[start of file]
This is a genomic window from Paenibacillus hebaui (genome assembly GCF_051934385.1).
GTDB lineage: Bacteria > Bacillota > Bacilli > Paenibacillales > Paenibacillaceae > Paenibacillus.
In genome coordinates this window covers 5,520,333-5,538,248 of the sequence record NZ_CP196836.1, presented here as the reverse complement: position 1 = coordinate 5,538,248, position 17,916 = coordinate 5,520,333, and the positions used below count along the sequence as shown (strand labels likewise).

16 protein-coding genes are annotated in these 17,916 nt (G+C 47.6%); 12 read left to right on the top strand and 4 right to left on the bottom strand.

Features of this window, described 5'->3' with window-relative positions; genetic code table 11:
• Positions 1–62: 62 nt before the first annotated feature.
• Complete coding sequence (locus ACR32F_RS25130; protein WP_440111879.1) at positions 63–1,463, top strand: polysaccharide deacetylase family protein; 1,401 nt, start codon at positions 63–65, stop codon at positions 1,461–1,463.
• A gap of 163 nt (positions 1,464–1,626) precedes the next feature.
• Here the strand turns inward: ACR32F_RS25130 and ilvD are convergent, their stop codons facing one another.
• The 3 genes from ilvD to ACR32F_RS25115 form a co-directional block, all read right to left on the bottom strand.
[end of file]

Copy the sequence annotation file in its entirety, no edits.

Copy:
This is a genomic window from Paenibacillus hebaui (genome assembly GCF_051934385.1).
GTDB lineage: Bacteria > Bacillota > Bacilli > Paenibacillales > Paenibacillaceae > Paenibacillus.
In genome coordinates this window covers 5,520,333-5,538,248 of the sequence record NZ_CP196836.1, presented here as the reverse complement: position 1 = coordinate 5,538,248, position 17,916 = coordinate 5,520,333, and the positions used below count along the sequence as shown (strand labels likewise).

16 protein-coding genes are annotated in these 17,916 nt (G+C 47.6%); 12 read left to right on the top strand and 4 right to left on the bottom strand.

Features of this window, described 5'->3' with window-relative positions; genetic code table 11:
• Positions 1–62: 62 nt before the first annotated feature.
• Complete coding sequence (locus ACR32F_RS25130; protein WP_440111879.1) at positions 63–1,463, top strand: polysaccharide deacetylase family protein; 1,401 nt, start codon at positions 63–65, stop codon at positions 1,461–1,463.
• A gap of 163 nt (positions 1,464–1,626) precedes the next feature.
• Here the strand turns inward: ACR32F_RS25130 and ilvD are convergent, their stop codons facing one another.
• The 3 genes from ilvD to ACR32F_RS25115 form a co-directional block, all read right to left on the bottom strand.